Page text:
three people walking

UMBC receives $2.8M from NSF for master’s program to prepare a diverse environmental science workforce

An interdisciplinary team of UMBC professors has received $2.8 million from the National Science Foundation to create a new master’s program focused on developing a more diverse environmental science workforce. The program, called the Interdisciplinary Consortium for Applied Research in Ecology and Evolution (ICARE), is funded by a highly competitive NSF Research Traineeship (NRT) grant.

Student projects through the program will focus on environmental issues faced by the Baltimore Harbor and the surrounding region. To ensure students are developing research projects with tangible impacts, they will collaborate with partners in all levels of government as well as non-profit and community organizations focused on the environment. 

Tamra Mendelson at a research field site. Photo courtesy Tamra Mendelson.

The ICARE NRT also creates new opportunities to build a more diverse environmental workforce. “The primary mission of UMBC is inclusive excellence, and our NRT applies that mission to the environmental sciences,” says Tamra Mendelson, professor of biological sciences and the lead on the project. “Our main objectives are to bring a diversity of backgrounds to the environmental workforce and to improve the way that scientific research is applied to environmental problems.”

Baltimore in focus

UMBC is known for its links to Baltimore City, and ICARE’s deliberate focus on the Baltimore Harbor and its surroundings builds on that connection. “The students’ thesis projects need to be tied directly to solving problems in the Baltimore Harbor, which is in the spirit of what UMBC does,” says Chris Swan, professor of geography and environmental systems.

Lee Blaney and Daniel Ocasio ’17, chemical engineering, working in UMBC’s Engineering Building.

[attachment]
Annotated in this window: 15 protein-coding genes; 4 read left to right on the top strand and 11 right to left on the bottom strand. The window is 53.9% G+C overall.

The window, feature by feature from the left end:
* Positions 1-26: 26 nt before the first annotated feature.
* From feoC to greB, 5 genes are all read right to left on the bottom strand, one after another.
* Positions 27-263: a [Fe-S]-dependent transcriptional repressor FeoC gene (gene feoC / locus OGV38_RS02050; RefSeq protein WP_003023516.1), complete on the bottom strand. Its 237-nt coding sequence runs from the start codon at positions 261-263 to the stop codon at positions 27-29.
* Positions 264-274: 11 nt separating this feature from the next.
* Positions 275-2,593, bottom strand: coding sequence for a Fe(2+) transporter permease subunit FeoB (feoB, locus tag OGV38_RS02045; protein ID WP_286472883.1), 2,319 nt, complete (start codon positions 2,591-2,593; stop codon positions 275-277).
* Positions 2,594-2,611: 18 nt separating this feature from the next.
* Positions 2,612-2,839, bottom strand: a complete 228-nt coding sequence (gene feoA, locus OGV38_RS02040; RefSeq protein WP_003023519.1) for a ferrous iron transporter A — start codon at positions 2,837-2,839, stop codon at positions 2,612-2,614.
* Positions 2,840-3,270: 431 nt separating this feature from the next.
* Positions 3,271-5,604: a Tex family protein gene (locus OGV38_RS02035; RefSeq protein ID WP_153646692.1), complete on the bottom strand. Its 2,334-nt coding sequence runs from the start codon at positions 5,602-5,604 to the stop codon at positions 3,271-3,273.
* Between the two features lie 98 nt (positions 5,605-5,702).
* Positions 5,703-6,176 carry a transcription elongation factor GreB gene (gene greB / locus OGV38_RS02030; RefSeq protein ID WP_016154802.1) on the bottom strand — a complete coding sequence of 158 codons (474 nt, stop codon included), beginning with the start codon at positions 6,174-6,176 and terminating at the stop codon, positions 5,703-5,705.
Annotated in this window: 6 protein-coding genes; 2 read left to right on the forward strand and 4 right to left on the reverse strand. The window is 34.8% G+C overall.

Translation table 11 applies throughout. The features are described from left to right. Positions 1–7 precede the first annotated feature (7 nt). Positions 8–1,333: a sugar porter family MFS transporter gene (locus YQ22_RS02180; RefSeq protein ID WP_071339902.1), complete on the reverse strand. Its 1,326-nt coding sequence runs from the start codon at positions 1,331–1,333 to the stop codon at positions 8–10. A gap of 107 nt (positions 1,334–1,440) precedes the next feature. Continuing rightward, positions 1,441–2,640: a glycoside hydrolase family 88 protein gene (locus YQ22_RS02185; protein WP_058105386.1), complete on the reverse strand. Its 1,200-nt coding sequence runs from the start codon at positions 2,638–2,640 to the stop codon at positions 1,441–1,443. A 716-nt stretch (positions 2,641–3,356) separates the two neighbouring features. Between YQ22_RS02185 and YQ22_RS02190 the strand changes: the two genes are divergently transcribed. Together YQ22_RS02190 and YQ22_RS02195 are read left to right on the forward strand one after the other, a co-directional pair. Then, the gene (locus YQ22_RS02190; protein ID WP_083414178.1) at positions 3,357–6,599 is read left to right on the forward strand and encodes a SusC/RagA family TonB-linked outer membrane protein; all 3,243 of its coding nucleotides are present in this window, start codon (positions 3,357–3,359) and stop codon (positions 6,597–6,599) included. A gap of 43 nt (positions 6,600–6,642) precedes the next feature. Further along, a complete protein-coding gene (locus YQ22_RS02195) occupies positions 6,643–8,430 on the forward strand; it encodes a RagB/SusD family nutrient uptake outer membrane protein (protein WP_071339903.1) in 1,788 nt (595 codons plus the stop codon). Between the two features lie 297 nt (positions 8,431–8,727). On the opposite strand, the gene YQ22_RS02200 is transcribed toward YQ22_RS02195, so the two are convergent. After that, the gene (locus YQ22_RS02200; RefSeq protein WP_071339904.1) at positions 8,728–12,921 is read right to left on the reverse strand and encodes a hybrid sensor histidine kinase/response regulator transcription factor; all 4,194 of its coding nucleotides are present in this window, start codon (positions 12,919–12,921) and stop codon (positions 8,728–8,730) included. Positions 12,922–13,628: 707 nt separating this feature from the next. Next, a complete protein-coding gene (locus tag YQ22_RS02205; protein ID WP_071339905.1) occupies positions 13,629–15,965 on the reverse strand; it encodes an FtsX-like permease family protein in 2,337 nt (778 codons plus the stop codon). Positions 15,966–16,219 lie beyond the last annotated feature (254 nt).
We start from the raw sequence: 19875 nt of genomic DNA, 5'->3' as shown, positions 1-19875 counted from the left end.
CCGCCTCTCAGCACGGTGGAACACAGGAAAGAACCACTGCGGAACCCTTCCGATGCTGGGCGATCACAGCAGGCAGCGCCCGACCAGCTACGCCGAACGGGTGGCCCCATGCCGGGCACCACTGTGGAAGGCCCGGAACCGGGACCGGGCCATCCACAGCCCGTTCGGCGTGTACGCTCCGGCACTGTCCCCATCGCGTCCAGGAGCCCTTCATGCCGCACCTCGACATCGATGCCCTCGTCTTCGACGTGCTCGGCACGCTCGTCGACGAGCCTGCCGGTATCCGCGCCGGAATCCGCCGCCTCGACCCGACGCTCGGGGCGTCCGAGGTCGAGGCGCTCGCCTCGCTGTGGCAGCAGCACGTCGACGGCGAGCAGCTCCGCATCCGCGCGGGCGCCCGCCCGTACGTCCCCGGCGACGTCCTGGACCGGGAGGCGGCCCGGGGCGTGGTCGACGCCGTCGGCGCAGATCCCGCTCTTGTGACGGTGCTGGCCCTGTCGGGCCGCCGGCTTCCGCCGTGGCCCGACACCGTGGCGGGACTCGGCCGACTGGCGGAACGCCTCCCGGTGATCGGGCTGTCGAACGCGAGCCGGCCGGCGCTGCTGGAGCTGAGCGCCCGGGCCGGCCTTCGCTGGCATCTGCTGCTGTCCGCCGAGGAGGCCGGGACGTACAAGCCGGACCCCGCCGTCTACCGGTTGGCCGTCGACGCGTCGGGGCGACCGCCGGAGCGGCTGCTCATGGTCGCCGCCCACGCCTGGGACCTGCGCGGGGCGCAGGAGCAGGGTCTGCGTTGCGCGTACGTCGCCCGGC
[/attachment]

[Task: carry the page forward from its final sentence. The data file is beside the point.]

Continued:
The challenges the region is facing reflect environmental challenges the country and planet are facing on a larger scale, from shifting weather patterns, to air pollution and heat island effects, to water quality concerns. 

“The health of the Baltimore Harbor is improving, and I am hopeful that the work of ICARE will bolster ongoing efforts to make the Baltimore Harbor a model for the whole country,” says Lee Blaney, associate professor of chemical, biochemical, and environmental engineering. “It is my hope that the research focus on the Baltimore Harbor will set up ICARE and UMBC to make lasting, sustainable, and positive impacts in our city.” 

Colleen Burge in her lab at the Institute of Marine and Environmental Technology.

For faculty who live in the city, the new program is personal. “As a UMBC employee who lives in Baltimore and works at the Institute of Marine and Environmental Technology in Baltimore’s Inner Harbor, I am especially looking forward to the opportunity to train students who can impact the quality of the environment in Baltimore,” shares Colleen Burge, assistant professor of marine biotechnology. “I’m extremely hopeful that this program will attract local students who will be trained to be the next generation of scientists in their communities.”

researchers in a lab
From left to right: Postdoc Sarah Stellwagen, Ph.D. student Tyler Brown, assistant professor Mercedes Burns, and two undergraduate students check out a harvestman, a type of arachnid related to spiders, in a research lab in the Interdisciplinary Life Sciences Building (ILSB).

“As part of developing the ICARE NRT proposal, we identified a number of stakeholders in and around Baltimore City that have a strong interest in better understanding and improving the community,” adds Mercedes Burns, assistant professor of biological sciences, “and since I live in the city, I consider myself a beneficiary, too.”